—City Manager scott sellers on Kyle’s plans
to update its comprehensive plan in 2017

Big decisions made in 2016

Annexing 10 square miles
In April, Kyle City Council approved the involuntary annexation of 529 acres, and in early May, it voted to annex another 6,500 acres southwest of the city by petition from the landowners.

Resolving the Yarrington property matter
A plan for a 47.74-acre tract of mostly undeveloped land located just north of San Marcos at the corner of Yarrington Road and I-35 proved controversial in 2016 after nearby residents protested plans for a large truck stop. The city is working with the developer to resolve the issue.

Development of Cypress Forest
Cypress Forest, at the corner of West Center Street and Old Stagecoach Road, was under construction throughout much of 2016. The neighborhood will feature homes from 1,680-4,500 square feet with prices beginning at $240,000, a housing stock the city has lacked.

Top issues for 2017

Creating a three-year annexation plan
Kyle City Council directed city staff to work on and come back with a plan for annexing portions of the extraterritorial jurisdiction, or ETJ, which is the area just outside the city’s limits.

Revising the comprehensive plan
City Council has planned to hold a joint meeting with the planning and zoning commission to look at zoning categories, economic development and quality-of-life initiatives, such as green spaces, trails and parks.

Code enforcement
The city of Kyle has one full-time and two part-time code-enforcement officers and would like to increase that number in order to “raise the bar on the image of the community,” Sellers said. More enforcement could lead to aesthetic improvements and beautification initiatives in downtown Kyle, along I-35 and on major thoroughfares.

The 2016-17 San Marcos City Council, from left: Jane Hughson, Saul Gonzales, Ed Mihalkanin, John Thomaides, Lisa Prewitt, Melissa Derrick and Scott Gregson. The 2016-17 San Marcos City Council, from left: Jane Hughson, Saul Gonzales, Ed Mihalkanin, John Thomaides, Lisa Prewitt, Melissa Derrick and Scott Gregson.[/caption]

San Marcos City Council

Big decisions made in 2016

Emergency response changes
In 2016, transitioning the city’s emergency response from a longstanding partnership with Hays County and other entities was a priority for the city. City Manager Jared Miller said issues related to that partnership have been resolved, and he said he is confident the partnership “has a little bit of longevity to it.”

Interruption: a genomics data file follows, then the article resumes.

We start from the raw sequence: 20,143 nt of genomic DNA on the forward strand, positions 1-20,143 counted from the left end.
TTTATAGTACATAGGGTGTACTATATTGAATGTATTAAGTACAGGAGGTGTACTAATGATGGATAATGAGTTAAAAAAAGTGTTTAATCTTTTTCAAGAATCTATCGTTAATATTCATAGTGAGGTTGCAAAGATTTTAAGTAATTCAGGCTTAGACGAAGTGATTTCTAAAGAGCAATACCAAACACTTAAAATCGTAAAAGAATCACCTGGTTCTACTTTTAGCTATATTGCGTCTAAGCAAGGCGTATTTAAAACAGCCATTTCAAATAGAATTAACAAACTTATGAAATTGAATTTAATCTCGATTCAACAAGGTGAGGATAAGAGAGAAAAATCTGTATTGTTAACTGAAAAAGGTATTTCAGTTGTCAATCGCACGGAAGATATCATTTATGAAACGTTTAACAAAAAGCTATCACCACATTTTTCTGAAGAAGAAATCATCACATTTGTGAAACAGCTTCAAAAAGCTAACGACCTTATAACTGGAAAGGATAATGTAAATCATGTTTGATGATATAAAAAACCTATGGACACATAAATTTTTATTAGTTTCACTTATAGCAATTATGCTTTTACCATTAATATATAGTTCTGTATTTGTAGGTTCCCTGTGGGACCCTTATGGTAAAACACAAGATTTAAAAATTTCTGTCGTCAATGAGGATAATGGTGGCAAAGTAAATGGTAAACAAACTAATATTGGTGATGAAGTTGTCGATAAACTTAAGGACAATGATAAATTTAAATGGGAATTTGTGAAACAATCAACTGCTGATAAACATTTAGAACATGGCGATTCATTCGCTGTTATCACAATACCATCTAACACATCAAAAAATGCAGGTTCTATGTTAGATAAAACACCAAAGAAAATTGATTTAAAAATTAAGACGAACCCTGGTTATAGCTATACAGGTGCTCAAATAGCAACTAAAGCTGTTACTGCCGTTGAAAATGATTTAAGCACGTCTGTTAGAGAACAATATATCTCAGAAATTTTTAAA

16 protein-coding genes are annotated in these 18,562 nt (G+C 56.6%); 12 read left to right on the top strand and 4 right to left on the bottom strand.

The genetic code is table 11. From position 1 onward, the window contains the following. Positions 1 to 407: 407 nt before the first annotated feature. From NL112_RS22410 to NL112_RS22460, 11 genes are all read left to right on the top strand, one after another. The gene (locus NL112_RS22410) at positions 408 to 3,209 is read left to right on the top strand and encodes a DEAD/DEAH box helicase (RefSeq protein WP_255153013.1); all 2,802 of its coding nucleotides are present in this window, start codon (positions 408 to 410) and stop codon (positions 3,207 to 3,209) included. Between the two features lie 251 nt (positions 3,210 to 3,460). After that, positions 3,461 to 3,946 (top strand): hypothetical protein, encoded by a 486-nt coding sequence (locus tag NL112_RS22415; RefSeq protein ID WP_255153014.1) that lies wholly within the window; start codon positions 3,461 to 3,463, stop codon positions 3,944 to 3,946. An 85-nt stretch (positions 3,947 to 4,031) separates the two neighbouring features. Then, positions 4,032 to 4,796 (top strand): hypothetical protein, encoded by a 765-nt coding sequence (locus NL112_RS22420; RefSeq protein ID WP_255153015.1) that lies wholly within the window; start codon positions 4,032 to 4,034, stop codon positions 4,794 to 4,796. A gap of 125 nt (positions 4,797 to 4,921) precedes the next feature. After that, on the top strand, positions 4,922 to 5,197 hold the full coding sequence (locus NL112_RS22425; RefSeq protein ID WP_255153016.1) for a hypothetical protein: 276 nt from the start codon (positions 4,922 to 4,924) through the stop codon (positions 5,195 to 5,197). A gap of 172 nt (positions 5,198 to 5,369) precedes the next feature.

Economic development
Miller said the city celebrated many economic development “wins” in 2016, including the openings of an distribution center and a Best Buy e-commerce center.

Flood recovery efforts
Miller said ongoing efforts to recover from two destructive floods in 2015 were highlights of 2016. The city received a $25.08 million disaster-recovery grant in February. The city expects to present in the spring a list of engineering projects that could receive funding from the grant.

Top issues for 2017

Bond formation
The city is identifying needs to be addressed in a May bond. The bond would likely be focused on building new city facilities, such as City Hall, police department headquarters, fire stations and public services buildings. The city has until Feb. 17 to call for a bond on the May ballot. 

Land development code work
The city is nearing completion of its new land development code, which will dictate regulations related to the environment, affordability and other factors. Approval of the code is expected in the spring.

Downtown issues
Miller said the city hopes to address parking and transportation issues in the downtown area. In December, City Council directed city staff to move forward with a program that will improve enforcement of existing parking rules downtown.